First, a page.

Deadliest Catch Season 1 King Crab

Dutch Harbor, Alaska: I took command of the Fish Bait, a 99 foot crab boat that has a 150 pot capacity and a 170,000 lbs tank capacity. The crew I hired for this first outing is: Buster (Deck Boss), Tom (Engineer), Josh (Medic), Mike (Bait Boy) and Kayl (cook). At the dock I took on no additional fuel or crab pots and loaded the maximum allowable bait of 1,250 lbs.

The opening balance on the books for Fish Bait is $100,000. The bait purchase of $750 made the “Set Sail” account balance $99,250. These things are important to note when playing Alaskan Storm as it is possible to run out of the money needed to make required repairs during an offseason, and if that happens the game immediately ends and the career is over.

The season opens up on November 6 with a crab population of 13,100,000, a fleet quota of 1,150,000 lbs. and calm weather conditions. Even with that forecast, it is possible to get into rough seas that can cause injury to the crew and dead loss to the crab in the tanks.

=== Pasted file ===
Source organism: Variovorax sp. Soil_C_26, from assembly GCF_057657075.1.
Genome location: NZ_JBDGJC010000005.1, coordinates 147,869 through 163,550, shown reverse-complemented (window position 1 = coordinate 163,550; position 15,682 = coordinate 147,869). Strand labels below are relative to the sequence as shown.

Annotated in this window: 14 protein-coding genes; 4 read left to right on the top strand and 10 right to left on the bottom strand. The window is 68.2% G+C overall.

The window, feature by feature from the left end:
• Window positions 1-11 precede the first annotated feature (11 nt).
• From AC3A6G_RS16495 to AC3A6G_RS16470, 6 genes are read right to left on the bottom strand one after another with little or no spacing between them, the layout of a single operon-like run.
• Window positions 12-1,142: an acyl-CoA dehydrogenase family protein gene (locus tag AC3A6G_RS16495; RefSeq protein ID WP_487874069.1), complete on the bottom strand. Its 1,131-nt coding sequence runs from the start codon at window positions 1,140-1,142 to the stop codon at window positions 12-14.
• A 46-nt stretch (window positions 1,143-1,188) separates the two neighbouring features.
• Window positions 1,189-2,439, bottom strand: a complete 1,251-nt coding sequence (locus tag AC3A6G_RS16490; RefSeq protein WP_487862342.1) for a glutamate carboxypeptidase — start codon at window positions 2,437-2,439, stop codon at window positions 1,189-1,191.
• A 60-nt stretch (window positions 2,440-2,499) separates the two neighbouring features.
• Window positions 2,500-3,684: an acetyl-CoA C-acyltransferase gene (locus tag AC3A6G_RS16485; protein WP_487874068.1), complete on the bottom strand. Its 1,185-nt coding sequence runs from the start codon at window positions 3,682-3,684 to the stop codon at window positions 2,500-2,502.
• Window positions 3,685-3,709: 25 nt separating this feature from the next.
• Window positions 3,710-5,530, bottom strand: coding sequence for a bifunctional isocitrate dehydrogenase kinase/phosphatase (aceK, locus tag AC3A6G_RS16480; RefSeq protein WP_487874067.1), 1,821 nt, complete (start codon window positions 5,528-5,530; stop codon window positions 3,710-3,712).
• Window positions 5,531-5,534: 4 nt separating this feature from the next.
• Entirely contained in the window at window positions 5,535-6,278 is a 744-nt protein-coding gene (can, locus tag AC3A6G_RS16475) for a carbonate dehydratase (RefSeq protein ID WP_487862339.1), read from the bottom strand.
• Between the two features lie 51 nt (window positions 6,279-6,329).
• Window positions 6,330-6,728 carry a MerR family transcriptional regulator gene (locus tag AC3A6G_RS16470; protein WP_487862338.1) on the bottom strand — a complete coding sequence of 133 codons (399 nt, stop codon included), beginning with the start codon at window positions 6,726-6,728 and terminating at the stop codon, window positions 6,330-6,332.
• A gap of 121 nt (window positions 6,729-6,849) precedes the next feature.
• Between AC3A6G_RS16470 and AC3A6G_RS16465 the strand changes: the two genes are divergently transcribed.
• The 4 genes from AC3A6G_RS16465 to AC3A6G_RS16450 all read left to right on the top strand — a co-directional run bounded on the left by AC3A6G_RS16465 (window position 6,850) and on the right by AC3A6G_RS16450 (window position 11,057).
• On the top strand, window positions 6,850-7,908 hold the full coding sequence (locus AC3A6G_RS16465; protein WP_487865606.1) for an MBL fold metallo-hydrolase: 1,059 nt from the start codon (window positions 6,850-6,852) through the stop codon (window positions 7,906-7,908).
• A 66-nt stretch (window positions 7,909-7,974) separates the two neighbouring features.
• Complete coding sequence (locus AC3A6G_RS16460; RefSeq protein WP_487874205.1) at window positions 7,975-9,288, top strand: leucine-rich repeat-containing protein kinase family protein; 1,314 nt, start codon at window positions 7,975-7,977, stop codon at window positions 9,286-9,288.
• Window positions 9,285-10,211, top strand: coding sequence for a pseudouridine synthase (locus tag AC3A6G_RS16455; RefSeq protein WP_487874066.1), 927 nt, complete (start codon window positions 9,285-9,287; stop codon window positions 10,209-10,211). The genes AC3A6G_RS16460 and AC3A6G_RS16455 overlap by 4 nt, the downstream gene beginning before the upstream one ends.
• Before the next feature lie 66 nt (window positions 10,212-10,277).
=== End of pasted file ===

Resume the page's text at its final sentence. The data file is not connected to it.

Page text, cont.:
Note the fuel quantity of 10,000 gallons: this will become problematic for the overall game at the start of the next season.


Pulling away from the dock for the first outing in this game in over a month I feel quite rusty at the controls and the strategy that I should employ.


Using the plotter I map out four 25-pot strings to account for the 100 pots that I am taking out to sea on this trip. While underway to the head of the first string the Alaska Department of Fish and Game announce the official opening of the season on November 7 at 09:36.


The first pot of the season goes overboard as the tossed buoy bags almost strike one of the pesky seagulls flying about.


This is the first of many mechanical issues that will be experienced during this season.


The last pot goes overboard as I change course and head for the start of the first string we set.


This is the first of many complaints by Kayl: crew management in the game is lightly modeled in the form of providing pep talks, rebukes or outright bribes.


The first string of 25 pots yields 312 keepers for an average of 62 crab per theoretical pot (each pot visually launched and hauled back in represents five pots in the game world), with a high count of 68 which fills the tanks to 6% of total capacity.

String count: 61/56/64/63/68 (all pots were setback).


The second string of 25 pots yields 341 keepers for an average of 68 crabs per pot, with a high count of 83 which fills the tanks to 12.3% of total capacity.

String count: 56/63/71/68/83 (all pots were setback).


The third string of 25 pots yields 358 keepers for an average of 72 crabs per pot, with a high count of 78 which fills the tanks to 19% of total capacity.